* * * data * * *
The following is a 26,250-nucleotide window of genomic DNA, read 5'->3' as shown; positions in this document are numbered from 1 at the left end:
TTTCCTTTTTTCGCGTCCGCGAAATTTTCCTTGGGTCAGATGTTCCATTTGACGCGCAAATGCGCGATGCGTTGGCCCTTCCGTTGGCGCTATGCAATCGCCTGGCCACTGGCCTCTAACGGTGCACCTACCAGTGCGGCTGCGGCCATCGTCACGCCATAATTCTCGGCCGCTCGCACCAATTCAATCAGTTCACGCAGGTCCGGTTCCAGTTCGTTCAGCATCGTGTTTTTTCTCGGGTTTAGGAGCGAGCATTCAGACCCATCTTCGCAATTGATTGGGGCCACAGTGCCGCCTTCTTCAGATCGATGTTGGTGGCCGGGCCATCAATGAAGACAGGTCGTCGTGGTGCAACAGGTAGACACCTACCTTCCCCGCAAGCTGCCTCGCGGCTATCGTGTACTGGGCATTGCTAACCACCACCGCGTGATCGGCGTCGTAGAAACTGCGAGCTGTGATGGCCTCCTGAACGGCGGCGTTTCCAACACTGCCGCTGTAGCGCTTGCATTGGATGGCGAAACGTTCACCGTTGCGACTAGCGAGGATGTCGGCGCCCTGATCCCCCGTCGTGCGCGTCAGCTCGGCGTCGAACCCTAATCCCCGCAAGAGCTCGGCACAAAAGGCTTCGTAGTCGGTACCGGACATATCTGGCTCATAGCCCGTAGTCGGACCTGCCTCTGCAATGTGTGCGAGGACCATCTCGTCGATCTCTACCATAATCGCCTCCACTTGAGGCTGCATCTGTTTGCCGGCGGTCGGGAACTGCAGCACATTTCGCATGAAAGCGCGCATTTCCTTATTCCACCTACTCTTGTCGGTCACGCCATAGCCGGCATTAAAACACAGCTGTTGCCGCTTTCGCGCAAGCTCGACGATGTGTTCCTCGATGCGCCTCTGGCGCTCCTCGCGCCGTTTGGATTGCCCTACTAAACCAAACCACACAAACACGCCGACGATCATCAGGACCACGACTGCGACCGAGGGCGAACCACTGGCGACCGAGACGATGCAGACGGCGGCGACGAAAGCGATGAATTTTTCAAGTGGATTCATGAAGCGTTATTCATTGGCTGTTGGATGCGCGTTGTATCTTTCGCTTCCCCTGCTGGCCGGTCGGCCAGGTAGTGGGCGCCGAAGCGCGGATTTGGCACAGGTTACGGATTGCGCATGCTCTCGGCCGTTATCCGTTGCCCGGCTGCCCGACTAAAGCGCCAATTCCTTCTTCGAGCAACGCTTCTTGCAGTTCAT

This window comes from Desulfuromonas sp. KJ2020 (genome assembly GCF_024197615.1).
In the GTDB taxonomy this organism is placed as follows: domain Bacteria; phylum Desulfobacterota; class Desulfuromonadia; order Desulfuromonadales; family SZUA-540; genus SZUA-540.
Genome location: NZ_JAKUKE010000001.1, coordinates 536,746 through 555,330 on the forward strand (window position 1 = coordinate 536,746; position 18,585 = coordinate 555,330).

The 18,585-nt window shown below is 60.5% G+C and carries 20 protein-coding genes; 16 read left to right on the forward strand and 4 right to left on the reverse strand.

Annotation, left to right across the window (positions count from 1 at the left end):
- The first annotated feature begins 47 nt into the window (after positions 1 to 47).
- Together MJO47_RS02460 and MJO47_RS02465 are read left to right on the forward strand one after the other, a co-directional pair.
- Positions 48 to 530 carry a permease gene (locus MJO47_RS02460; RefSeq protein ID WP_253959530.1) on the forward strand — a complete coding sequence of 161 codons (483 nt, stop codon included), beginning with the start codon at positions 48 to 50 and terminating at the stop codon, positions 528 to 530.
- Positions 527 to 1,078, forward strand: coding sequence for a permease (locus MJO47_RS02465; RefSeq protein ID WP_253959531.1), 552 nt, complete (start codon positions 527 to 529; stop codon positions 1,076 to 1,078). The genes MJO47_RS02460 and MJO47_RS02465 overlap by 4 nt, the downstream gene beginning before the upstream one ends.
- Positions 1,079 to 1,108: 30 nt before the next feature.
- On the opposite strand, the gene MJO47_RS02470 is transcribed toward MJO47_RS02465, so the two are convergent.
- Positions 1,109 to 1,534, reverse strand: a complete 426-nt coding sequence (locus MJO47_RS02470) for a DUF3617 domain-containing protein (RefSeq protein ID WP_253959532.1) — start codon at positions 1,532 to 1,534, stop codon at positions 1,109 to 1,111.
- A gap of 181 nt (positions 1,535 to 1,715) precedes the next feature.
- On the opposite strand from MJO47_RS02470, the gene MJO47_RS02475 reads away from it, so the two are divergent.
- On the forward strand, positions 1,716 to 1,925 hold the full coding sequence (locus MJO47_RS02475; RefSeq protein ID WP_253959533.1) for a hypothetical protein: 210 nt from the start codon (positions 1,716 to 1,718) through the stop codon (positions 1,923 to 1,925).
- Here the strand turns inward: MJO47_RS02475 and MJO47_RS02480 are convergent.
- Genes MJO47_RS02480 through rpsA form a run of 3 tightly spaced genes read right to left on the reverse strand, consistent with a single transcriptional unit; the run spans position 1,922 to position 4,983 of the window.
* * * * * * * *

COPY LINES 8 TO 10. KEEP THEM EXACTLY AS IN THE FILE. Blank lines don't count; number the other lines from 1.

- The first annotated feature begins 47 nt into the window (after positions 1 to 47).
- Together MJO47_RS02460 and MJO47_RS02465 are read left to right on the forward strand one after the other, a co-directional pair.
- Positions 48 to 530 carry a permease gene (locus MJO47_RS02460; RefSeq protein ID WP_253959530.1) on the forward strand — a complete coding sequence of 161 codons (483 nt, stop codon included), beginning with the start codon at positions 48 to 50 and terminating at the stop codon, positions 528 to 530.